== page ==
A growing interest in R&D tax incentive policies has given rise to a large number of evaluations, which provide contrasting results about their effectiveness. Our meta- analysis aims to explain the heterogeneity found in the R&D tax incentive evaluations by the features of tax incentives. We document that on average R&D tax incentives stimulate R&D expenditures across two streams of empirical studies. However, this averaged effect is moderated by the underpinning features of tax incentives. Our samples evidence that the estimations linked to incremental bases and related to targeted rules towards SMEs drive the positive results found in the literature. Introducing a cap or a pre-approval process does not decrease the effectiveness of R&D tax incentives, allowing governments to monitor the indirect support needed to stimulate private R&D expenditures. Our results highlight the importance of setting up a clear and stable tax incentives framework. Sources of uncertainty regarding the timespan, the amount of the financial returns from tax claims but also the main criteria to apply are likely to decrease their effectiveness in the short run.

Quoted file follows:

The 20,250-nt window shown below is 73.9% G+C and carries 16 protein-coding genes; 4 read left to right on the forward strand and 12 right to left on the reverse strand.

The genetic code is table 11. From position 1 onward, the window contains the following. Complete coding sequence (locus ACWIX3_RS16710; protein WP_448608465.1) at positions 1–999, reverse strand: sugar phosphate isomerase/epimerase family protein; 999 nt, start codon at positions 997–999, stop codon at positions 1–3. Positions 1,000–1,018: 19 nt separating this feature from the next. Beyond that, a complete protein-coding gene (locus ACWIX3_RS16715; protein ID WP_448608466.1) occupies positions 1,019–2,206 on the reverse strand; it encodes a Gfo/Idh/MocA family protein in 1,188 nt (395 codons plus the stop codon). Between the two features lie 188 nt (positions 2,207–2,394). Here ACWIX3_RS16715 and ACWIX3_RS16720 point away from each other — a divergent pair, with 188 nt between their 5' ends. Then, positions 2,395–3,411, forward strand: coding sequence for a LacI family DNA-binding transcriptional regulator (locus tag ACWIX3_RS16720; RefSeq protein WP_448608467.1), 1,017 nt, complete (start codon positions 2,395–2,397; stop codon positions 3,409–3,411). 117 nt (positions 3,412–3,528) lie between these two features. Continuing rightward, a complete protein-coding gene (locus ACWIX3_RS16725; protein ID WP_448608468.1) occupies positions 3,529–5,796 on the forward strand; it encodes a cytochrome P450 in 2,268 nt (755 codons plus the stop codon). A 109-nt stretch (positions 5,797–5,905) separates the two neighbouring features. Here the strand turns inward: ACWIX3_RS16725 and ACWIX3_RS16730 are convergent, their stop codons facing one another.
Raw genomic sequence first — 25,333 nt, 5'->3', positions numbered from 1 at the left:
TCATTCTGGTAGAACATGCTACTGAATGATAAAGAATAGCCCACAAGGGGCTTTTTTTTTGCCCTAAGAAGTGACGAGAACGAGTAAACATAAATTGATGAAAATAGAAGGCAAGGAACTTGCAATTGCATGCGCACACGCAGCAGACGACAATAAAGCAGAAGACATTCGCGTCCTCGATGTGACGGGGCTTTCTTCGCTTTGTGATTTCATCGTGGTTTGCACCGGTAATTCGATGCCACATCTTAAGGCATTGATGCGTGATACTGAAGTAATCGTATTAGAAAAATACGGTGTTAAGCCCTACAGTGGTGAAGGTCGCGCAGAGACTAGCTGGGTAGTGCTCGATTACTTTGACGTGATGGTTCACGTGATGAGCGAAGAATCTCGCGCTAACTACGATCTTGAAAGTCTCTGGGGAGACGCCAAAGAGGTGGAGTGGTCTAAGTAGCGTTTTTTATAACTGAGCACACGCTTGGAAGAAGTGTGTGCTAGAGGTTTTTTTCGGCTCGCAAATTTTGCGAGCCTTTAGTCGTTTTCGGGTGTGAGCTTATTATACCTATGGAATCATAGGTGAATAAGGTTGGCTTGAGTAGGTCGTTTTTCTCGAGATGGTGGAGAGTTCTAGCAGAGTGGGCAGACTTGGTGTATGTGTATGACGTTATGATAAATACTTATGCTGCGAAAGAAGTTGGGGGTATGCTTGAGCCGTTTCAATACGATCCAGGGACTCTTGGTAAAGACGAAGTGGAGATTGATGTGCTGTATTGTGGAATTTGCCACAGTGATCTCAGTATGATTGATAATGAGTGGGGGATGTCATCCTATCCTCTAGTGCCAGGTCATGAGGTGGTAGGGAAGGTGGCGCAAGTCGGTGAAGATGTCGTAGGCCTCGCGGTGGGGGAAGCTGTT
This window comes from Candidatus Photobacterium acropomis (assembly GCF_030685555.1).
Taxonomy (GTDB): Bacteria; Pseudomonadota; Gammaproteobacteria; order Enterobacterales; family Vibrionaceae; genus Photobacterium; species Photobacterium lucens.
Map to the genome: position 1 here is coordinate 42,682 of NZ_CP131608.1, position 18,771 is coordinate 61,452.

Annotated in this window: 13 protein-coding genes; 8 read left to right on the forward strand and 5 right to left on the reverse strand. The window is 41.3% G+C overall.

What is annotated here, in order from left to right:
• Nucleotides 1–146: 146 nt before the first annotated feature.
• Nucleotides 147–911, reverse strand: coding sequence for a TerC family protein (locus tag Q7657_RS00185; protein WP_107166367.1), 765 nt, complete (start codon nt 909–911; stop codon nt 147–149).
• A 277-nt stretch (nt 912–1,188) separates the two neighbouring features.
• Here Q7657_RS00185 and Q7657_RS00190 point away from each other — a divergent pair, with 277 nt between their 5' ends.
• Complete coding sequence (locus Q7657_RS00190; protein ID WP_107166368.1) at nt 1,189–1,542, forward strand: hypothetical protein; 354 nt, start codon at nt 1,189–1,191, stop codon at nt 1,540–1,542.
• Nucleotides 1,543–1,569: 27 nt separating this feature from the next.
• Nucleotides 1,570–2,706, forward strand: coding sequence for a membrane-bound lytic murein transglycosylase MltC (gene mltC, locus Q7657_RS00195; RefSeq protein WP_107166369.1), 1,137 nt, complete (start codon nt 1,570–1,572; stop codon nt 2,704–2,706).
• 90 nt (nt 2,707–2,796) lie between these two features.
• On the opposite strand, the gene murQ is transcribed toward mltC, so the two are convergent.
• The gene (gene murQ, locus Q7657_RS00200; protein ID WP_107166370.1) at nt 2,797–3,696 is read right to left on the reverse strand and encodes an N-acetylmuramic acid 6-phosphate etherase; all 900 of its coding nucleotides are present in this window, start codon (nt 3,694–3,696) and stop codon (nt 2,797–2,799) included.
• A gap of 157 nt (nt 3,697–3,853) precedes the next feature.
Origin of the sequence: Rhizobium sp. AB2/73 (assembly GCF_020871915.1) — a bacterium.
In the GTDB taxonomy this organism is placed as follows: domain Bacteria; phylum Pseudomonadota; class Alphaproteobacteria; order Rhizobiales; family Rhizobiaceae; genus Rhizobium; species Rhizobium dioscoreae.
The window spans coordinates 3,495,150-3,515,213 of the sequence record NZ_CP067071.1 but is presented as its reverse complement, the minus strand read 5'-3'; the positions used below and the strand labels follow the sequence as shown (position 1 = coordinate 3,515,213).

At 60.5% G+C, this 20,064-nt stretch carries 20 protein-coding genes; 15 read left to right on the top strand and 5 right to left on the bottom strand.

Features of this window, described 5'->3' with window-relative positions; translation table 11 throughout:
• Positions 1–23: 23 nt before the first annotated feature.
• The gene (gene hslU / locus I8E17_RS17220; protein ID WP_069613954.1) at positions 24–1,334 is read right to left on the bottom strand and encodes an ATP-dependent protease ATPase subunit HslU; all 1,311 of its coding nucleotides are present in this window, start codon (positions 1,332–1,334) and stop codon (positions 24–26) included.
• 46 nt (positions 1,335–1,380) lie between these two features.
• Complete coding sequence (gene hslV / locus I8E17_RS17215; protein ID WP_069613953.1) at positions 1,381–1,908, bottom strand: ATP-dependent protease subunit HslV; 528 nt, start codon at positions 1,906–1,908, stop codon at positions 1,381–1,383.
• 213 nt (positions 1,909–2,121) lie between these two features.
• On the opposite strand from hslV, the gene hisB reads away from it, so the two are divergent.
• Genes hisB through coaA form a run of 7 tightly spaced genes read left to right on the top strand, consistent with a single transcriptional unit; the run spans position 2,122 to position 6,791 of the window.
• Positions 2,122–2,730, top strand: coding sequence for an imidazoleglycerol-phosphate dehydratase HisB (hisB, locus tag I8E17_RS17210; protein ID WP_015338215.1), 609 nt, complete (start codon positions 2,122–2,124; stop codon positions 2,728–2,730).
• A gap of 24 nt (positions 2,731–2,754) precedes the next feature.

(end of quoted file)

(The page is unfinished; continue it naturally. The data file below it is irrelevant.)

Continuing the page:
Blandinières, Florence and Daniela Steinbrenner (2021), How Does the Evolution of R&D Tax Incentives Schemes Impact Their Effectiveness? Evidence From a Meta-Analysis, ZEW Discussion Paper No. 21-020, Mannheim. Download